Vol: 1; Ch: 13
2001 - 2003
3.246 out of 5 from 137 votes
Rank #16,822

Young Tomeki is a poor orphan girl that is sold to a brothel in the Red Light District. In a world of courtesans and nameless men, she grows from an awkward, petulant child into Kyoha, one of the most prized Oiran in the entire district. But trouble arises when Kyoha falls in love with a handsome young man. Forbidden to love, will Kyoha find a way to be with the man who is constantly lingering within her thoughts?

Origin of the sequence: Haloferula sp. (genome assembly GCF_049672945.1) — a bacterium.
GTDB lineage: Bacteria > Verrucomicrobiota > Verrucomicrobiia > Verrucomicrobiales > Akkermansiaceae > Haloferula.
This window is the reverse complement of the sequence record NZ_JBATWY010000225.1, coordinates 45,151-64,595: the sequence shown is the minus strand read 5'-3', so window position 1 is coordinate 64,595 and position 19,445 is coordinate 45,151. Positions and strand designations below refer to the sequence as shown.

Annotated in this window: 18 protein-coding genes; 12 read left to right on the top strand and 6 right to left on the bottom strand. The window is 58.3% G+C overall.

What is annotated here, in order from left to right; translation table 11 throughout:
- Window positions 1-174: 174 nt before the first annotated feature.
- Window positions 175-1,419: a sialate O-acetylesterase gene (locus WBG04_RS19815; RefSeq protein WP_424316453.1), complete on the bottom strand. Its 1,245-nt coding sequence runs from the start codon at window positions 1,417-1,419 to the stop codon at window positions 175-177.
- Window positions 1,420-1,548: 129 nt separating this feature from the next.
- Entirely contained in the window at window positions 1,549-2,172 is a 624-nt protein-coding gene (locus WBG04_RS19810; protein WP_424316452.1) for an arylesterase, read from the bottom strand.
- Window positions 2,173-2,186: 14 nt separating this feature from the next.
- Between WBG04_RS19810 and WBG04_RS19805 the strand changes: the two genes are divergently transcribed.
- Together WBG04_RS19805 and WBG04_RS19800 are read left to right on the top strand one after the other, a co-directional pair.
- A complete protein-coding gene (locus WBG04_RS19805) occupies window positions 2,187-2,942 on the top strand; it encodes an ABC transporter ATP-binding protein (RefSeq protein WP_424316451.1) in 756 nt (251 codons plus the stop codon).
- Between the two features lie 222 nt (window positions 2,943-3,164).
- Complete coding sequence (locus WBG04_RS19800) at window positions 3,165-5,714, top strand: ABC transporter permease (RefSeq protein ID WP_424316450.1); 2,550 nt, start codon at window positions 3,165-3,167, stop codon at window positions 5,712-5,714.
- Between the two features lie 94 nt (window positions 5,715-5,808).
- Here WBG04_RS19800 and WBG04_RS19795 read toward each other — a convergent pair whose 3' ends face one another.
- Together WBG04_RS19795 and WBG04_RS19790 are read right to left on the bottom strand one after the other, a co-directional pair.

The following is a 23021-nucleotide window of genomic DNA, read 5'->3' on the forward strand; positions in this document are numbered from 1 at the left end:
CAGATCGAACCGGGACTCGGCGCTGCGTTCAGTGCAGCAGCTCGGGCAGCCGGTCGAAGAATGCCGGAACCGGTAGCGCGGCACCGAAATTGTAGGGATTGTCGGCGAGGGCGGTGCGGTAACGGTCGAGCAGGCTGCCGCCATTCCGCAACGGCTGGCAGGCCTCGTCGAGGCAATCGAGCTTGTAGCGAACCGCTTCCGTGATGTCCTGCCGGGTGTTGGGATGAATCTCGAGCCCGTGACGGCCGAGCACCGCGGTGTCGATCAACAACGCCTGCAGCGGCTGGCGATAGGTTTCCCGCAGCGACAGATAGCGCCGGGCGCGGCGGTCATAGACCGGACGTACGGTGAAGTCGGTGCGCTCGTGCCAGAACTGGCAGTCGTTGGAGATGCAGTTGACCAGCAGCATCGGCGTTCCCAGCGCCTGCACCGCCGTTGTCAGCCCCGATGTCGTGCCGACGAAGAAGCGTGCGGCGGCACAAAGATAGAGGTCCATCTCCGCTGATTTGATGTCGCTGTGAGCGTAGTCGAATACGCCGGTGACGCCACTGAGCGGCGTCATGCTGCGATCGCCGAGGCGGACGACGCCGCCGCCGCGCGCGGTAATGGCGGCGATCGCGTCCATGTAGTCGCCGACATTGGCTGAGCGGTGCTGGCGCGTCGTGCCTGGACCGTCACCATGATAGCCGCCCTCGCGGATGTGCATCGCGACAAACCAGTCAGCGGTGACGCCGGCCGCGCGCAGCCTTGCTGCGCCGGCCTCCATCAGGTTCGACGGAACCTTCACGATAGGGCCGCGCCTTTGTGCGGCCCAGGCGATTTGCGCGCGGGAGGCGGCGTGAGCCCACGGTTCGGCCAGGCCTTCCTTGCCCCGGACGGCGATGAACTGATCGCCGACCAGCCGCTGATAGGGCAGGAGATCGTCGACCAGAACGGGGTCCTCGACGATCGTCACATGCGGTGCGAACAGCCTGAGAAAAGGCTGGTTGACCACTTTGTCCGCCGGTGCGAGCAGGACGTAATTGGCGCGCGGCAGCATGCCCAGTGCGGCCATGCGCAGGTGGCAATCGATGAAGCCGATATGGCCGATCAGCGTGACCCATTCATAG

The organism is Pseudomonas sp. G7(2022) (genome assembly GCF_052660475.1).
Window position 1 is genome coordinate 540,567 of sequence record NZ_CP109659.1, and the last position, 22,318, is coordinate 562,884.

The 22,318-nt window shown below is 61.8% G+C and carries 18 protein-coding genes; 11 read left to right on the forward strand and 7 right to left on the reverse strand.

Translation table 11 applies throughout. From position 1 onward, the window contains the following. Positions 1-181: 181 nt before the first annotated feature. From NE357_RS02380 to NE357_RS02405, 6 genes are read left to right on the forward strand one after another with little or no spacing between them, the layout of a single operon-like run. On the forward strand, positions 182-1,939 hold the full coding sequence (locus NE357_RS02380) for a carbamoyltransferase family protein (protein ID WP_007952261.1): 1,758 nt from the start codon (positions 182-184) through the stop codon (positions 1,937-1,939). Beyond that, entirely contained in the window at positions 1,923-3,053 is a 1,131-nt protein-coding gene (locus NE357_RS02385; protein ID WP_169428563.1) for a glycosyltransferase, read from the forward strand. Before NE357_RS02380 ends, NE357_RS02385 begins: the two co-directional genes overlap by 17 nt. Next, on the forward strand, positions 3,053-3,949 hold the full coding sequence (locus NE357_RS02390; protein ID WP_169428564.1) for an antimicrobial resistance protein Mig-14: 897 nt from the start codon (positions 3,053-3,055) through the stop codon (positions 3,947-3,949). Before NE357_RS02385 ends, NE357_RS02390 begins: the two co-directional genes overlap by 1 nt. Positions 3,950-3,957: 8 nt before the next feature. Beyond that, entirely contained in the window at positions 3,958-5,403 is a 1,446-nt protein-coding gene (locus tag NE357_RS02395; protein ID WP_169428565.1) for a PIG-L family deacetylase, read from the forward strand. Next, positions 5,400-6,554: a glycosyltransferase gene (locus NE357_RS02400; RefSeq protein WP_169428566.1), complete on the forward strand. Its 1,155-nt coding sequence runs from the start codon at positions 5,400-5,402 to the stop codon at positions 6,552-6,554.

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Sakuran is the sort of manga that holds nothing back. It is the brutally straightforward tale of an oiran (high-ranking courtesan) in the red-light district of Yoshiwara during the Edo period. After an introductory character which shows the daily life of the main character, Kiyoha, we dive deep into her backstory: how she was sold to a Yoshiwara teahouse at a young age and raised to be a glamorous prostitute. She hates this life with a passion-- and seeing what abuses she goes through, the reader can hardly blame her-- but haves an especially hard time when she falls in love with a local florist. Although this is all makes for an interesting story and tragic tone, I have some issues with the way this tale is structured. First off, the cast of characters is constantly in flux. Though there are a few that remain consistent throughout the volume, new maids, courtesans, and customers pop up all the time. With the maids and courtesans, it can be particularly hard to tell them apart, since so many of them have similar faces and hair styles. One can't rely on the kimono patterns to do this, since those constantly change as well. Compounding this are the word balloons, which don't always have "stems" pointing to who said what. This is a problem I've noticed in Kou Yoneda's works as well, where it can be hard to follow the flow of a conversation if you aren't sure who is speaking. Sometimes confusing character designs mixed with sometimes confusing word balloons makes for some unsatisfactory reading. To the story's credit, the timeskips between chapters (after the first) are fairly short and well-paced, and the core plot is strong. The most frustrating plot point is a part where a certain character's betrayal is rendered pretty vaguely (thanks in part to the issues I named above) which weakens that aspect of the story. The art and composition is well done, aside from it being hard to tell certain characters apart. I wanted to like this manga more, as both the story and the characters are fascinating, but certain technical issues hold it back. If you're a fan of the mangaka and/or stories about oiran, Yoshiwara, and/or the Edo period, it's worth a look. However, it's a safe pass for anyone else, especially given the aftermarket price for Vertical's English-language print edition.

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